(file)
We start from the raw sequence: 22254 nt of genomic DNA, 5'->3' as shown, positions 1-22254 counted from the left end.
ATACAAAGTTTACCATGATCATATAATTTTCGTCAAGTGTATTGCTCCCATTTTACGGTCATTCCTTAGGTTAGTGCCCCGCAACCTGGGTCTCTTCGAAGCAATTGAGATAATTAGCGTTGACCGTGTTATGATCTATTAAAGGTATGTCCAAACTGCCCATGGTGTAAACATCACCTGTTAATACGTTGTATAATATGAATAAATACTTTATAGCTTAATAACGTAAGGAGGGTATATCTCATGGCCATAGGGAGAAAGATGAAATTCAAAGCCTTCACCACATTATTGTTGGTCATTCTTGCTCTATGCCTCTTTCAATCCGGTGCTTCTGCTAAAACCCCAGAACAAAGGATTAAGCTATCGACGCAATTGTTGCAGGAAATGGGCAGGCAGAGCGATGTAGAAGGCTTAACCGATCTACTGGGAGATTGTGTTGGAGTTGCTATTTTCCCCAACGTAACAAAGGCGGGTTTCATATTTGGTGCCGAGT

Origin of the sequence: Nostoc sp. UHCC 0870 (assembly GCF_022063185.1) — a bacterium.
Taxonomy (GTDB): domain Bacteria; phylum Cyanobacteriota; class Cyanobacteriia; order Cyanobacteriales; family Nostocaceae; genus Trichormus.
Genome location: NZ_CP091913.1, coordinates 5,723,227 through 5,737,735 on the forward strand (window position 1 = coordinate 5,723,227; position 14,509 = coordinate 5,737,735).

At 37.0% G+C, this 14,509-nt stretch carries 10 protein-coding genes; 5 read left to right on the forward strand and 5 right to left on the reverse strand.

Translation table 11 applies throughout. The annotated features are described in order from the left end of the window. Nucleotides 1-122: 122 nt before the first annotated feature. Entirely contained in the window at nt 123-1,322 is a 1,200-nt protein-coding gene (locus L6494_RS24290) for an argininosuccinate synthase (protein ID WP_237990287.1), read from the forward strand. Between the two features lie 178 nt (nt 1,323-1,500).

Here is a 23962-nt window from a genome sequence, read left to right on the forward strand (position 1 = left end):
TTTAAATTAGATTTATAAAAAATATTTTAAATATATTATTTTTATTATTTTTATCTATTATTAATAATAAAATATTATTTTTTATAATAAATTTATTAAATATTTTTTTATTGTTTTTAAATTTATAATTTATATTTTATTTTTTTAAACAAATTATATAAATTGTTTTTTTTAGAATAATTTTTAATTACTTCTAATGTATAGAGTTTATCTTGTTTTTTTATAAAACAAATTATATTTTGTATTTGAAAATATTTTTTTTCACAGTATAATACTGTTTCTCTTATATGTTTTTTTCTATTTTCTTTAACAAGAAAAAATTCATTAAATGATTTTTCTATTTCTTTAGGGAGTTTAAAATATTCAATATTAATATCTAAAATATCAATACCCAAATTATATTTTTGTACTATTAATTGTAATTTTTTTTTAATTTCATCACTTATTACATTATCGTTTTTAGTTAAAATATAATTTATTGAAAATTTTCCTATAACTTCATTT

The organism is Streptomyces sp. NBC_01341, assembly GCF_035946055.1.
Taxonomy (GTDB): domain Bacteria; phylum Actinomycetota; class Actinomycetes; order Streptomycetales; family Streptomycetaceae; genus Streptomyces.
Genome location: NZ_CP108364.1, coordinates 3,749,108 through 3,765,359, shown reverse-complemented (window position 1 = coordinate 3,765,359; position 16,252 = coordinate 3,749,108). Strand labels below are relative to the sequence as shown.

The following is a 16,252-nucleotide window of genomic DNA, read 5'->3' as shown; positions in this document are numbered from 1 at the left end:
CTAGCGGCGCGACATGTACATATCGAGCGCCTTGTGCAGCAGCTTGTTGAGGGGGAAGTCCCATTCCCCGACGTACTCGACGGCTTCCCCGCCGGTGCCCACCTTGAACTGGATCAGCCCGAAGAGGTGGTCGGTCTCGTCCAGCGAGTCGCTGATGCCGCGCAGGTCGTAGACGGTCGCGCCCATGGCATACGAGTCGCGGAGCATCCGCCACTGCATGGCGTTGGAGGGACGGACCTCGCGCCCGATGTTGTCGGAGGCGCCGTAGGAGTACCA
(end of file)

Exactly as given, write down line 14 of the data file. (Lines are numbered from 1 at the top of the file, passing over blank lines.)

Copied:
CTAGCGGCGCGACATGTACATATCGAGCGCCTTGTGCAGCAGCTTGTTGAGGGGGAAGTCCCATTCCCCGACGTACTCGACGGCTTCCCCGCCGGTGCCCACCTTGAACTGGATCAGCCCGAAGAGGTGGTCGGTCTCGTCCAGCGAGTCGCTGATGCCGCGCAGGTCGTAGACGGTCGCGCCCATGGCATACGAGTCGCGGAGCATCCGCCACTGCATGGCGTTGGAGGGACGGACCTCGCGCCCGATGTTGTCGGAGGCGCCGTAGGAGTACCA